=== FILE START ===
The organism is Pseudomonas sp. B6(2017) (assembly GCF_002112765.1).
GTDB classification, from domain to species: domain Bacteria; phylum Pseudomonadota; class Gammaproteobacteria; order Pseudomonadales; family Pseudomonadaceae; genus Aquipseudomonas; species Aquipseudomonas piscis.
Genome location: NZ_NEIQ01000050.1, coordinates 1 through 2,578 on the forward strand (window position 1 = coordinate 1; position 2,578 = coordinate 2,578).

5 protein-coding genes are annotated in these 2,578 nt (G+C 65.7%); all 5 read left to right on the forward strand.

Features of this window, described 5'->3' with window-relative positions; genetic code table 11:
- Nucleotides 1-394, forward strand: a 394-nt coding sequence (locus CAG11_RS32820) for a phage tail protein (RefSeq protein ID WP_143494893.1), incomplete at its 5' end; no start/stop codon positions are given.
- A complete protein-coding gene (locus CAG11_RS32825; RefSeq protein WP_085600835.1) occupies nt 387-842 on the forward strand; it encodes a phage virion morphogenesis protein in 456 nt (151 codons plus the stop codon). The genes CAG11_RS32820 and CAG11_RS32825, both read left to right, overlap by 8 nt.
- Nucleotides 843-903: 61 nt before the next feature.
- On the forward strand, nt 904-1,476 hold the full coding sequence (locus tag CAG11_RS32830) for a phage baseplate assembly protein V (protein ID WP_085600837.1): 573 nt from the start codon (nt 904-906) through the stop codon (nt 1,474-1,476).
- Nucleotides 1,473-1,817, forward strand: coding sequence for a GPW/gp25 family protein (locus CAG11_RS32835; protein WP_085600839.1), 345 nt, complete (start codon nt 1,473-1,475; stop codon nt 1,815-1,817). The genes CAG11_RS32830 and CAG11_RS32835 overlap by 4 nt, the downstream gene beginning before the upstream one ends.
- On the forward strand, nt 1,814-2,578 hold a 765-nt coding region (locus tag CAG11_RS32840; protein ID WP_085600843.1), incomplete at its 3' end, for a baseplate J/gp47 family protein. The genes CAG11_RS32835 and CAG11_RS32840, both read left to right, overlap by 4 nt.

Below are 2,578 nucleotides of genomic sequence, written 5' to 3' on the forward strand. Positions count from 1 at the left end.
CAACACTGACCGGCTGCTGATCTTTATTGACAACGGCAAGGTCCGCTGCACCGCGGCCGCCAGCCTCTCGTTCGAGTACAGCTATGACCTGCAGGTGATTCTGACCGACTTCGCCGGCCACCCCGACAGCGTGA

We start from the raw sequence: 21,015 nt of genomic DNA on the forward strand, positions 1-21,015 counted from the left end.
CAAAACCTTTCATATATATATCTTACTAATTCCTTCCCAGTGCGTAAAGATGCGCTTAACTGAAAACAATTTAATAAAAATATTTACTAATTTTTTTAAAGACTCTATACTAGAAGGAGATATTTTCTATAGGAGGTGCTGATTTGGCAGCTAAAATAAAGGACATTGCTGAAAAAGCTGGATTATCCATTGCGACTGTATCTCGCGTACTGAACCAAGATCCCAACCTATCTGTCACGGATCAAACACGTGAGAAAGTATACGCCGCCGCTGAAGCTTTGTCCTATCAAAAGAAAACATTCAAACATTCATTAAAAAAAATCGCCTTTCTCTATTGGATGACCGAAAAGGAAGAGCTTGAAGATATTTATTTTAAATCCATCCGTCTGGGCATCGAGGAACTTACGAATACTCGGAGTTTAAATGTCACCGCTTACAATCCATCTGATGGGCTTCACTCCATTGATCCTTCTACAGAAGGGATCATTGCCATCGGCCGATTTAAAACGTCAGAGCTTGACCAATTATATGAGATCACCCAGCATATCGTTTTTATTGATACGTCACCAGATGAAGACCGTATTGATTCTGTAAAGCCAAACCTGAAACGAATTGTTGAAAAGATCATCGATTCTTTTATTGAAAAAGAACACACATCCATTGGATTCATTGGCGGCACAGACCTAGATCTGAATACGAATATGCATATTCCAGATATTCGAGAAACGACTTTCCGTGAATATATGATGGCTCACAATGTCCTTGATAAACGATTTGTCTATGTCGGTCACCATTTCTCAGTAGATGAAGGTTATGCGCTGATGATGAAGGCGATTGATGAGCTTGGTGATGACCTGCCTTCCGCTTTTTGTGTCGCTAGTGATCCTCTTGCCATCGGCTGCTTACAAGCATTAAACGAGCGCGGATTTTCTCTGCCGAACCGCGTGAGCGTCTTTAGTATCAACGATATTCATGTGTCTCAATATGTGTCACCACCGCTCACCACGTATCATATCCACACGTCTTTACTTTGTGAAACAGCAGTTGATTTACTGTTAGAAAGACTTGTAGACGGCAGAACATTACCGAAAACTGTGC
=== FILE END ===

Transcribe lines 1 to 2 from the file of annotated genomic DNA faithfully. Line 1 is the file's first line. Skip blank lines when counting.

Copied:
The organism is Pseudomonas sp. B6(2017) (assembly GCF_002112765.1).
GTDB classification, from domain to species: domain Bacteria; phylum Pseudomonadota; class Gammaproteobacteria; order Pseudomonadales; family Pseudomonadaceae; genus Aquipseudomonas; species Aquipseudomonas piscis.